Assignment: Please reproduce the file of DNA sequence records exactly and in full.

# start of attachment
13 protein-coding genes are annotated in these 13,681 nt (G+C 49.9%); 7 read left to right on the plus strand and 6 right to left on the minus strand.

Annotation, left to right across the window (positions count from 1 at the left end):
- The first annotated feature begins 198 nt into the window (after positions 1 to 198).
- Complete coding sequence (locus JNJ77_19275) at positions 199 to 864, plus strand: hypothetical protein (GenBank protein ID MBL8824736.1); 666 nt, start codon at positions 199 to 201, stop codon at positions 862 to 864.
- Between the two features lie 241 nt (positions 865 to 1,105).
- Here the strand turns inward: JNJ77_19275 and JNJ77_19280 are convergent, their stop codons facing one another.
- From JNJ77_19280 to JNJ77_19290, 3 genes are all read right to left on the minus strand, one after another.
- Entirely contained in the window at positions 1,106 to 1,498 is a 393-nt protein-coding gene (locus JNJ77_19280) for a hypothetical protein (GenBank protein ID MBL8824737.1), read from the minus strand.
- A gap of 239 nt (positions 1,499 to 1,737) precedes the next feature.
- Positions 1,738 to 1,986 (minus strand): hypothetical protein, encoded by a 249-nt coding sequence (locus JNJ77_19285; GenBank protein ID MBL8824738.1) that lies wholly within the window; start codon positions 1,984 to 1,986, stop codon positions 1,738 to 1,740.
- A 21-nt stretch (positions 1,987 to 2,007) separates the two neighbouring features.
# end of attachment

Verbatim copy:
13 protein-coding genes are annotated in these 13,681 nt (G+C 49.9%); 7 read left to right on the plus strand and 6 right to left on the minus strand.

Annotation, left to right across the window (positions count from 1 at the left end):
- The first annotated feature begins 198 nt into the window (after positions 1 to 198).
- Complete coding sequence (locus JNJ77_19275) at positions 199 to 864, plus strand: hypothetical protein (GenBank protein ID MBL8824736.1); 666 nt, start codon at positions 199 to 201, stop codon at positions 862 to 864.
- Between the two features lie 241 nt (positions 865 to 1,105).
- Here the strand turns inward: JNJ77_19275 and JNJ77_19280 are convergent, their stop codons facing one another.
- From JNJ77_19280 to JNJ77_19290, 3 genes are all read right to left on the minus strand, one after another.
- Entirely contained in the window at positions 1,106 to 1,498 is a 393-nt protein-coding gene (locus JNJ77_19280) for a hypothetical protein (GenBank protein ID MBL8824737.1), read from the minus strand.
- A gap of 239 nt (positions 1,499 to 1,737) precedes the next feature.
- Positions 1,738 to 1,986 (minus strand): hypothetical protein, encoded by a 249-nt coding sequence (locus JNJ77_19285; GenBank protein ID MBL8824738.1) that lies wholly within the window; start codon positions 1,984 to 1,986, stop codon positions 1,738 to 1,740.
- A 21-nt stretch (positions 1,987 to 2,007) separates the two neighbouring features.